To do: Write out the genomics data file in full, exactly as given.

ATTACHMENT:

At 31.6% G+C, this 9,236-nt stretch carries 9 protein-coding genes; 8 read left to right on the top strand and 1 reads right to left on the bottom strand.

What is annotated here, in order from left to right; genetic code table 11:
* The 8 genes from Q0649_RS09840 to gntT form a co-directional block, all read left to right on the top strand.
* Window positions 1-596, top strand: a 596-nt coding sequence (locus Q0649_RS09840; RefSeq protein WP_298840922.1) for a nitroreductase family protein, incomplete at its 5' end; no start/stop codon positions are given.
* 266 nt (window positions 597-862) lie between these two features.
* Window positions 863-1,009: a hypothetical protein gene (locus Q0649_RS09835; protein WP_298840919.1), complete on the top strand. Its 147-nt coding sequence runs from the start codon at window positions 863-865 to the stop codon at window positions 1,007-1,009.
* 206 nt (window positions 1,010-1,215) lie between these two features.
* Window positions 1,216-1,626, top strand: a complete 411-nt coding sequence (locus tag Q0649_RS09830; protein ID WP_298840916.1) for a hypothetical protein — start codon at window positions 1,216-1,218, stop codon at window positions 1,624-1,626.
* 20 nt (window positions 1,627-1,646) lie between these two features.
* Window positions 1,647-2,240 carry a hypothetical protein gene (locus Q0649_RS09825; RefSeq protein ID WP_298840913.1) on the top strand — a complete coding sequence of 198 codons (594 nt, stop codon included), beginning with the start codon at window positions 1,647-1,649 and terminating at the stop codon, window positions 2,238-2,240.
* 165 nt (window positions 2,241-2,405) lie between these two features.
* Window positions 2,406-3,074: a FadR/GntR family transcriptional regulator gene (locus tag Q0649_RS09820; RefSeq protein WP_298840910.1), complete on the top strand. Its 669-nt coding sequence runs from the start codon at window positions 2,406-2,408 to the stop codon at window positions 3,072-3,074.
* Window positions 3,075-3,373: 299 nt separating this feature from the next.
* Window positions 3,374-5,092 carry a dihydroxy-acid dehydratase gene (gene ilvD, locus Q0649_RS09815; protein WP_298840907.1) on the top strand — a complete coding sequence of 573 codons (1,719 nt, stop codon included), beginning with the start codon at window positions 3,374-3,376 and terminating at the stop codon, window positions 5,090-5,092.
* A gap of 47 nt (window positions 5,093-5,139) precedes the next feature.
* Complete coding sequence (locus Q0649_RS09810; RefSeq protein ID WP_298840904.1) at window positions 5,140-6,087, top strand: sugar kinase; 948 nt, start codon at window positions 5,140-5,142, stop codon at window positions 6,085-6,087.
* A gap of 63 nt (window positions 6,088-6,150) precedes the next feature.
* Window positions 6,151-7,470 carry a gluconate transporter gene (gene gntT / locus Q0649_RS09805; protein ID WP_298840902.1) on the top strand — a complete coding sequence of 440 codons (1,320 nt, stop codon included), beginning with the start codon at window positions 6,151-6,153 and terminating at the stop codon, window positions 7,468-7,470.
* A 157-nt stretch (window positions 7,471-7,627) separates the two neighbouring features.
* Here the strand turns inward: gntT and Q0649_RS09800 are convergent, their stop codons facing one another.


At 31.6% G+C, this 9,236-nt stretch carries 9 protein-coding genes; 8 read left to right on the top strand and 1 reads right to left on the bottom strand.

What is annotated here, in order from left to right; genetic code table 11:
* The 8 genes from Q0649_RS09840 to gntT form a co-directional block, all read left to right on the top strand.
* Window positions 1-596, top strand: a 596-nt coding sequence (locus Q0649_RS09840; RefSeq protein WP_298840922.1) for a nitroreductase family protein, incomplete at its 5' end; no start/stop codon positions are given.
* 266 nt (window positions 597-862) lie between these two features.
* Window positions 863-1,009: a hypothetical protein gene (locus Q0649_RS09835; protein WP_298840919.1), complete on the top strand. Its 147-nt coding sequence runs from the start codon at window positions 863-865 to the stop codon at window positions 1,007-1,009.
* 206 nt (window positions 1,010-1,215) lie between these two features.
* Window positions 1,216-1,626, top strand: a complete 411-nt coding sequence (locus tag Q0649_RS09830; protein ID WP_298840916.1) for a hypothetical protein — start codon at window positions 1,216-1,218, stop codon at window positions 1,624-1,626.
* 20 nt (window positions 1,627-1,646) lie between these two features.
* Window positions 1,647-2,240 carry a hypothetical protein gene (locus Q0649_RS09825; RefSeq protein ID WP_298840913.1) on the top strand — a complete coding sequence of 198 codons (594 nt, stop codon included), beginning with the start codon at window positions 1,647-1,649 and terminating at the stop codon, window positions 2,238-2,240.
* 165 nt (window positions 2,241-2,405) lie between these two features.
* Window positions 2,406-3,074: a FadR/GntR family transcriptional regulator gene (locus tag Q0649_RS09820; RefSeq protein WP_298840910.1), complete on the top strand. Its 669-nt coding sequence runs from the start codon at window positions 2,406-2,408 to the stop codon at window positions 3,072-3,074.
* Window positions 3,075-3,373: 299 nt separating this feature from the next.
* Window positions 3,374-5,092 carry a dihydroxy-acid dehydratase gene (gene ilvD, locus Q0649_RS09815; protein WP_298840907.1) on the top strand — a complete coding sequence of 573 codons (1,719 nt, stop codon included), beginning with the start codon at window positions 3,374-3,376 and terminating at the stop codon, window positions 5,090-5,092.
* A gap of 47 nt (window positions 5,093-5,139) precedes the next feature.
* Complete coding sequence (locus Q0649_RS09810; RefSeq protein ID WP_298840904.1) at window positions 5,140-6,087, top strand: sugar kinase; 948 nt, start codon at window positions 5,140-5,142, stop codon at window positions 6,085-6,087.
* A gap of 63 nt (window positions 6,088-6,150) precedes the next feature.
* Window positions 6,151-7,470 carry a gluconate transporter gene (gene gntT / locus Q0649_RS09805; protein ID WP_298840902.1) on the top strand — a complete coding sequence of 440 codons (1,320 nt, stop codon included), beginning with the start codon at window positions 6,151-6,153 and terminating at the stop codon, window positions 7,468-7,470.
* A 157-nt stretch (window positions 7,471-7,627) separates the two neighbouring features.
* Here the strand turns inward: gntT and Q0649_RS09800 are convergent, their stop codons facing one another.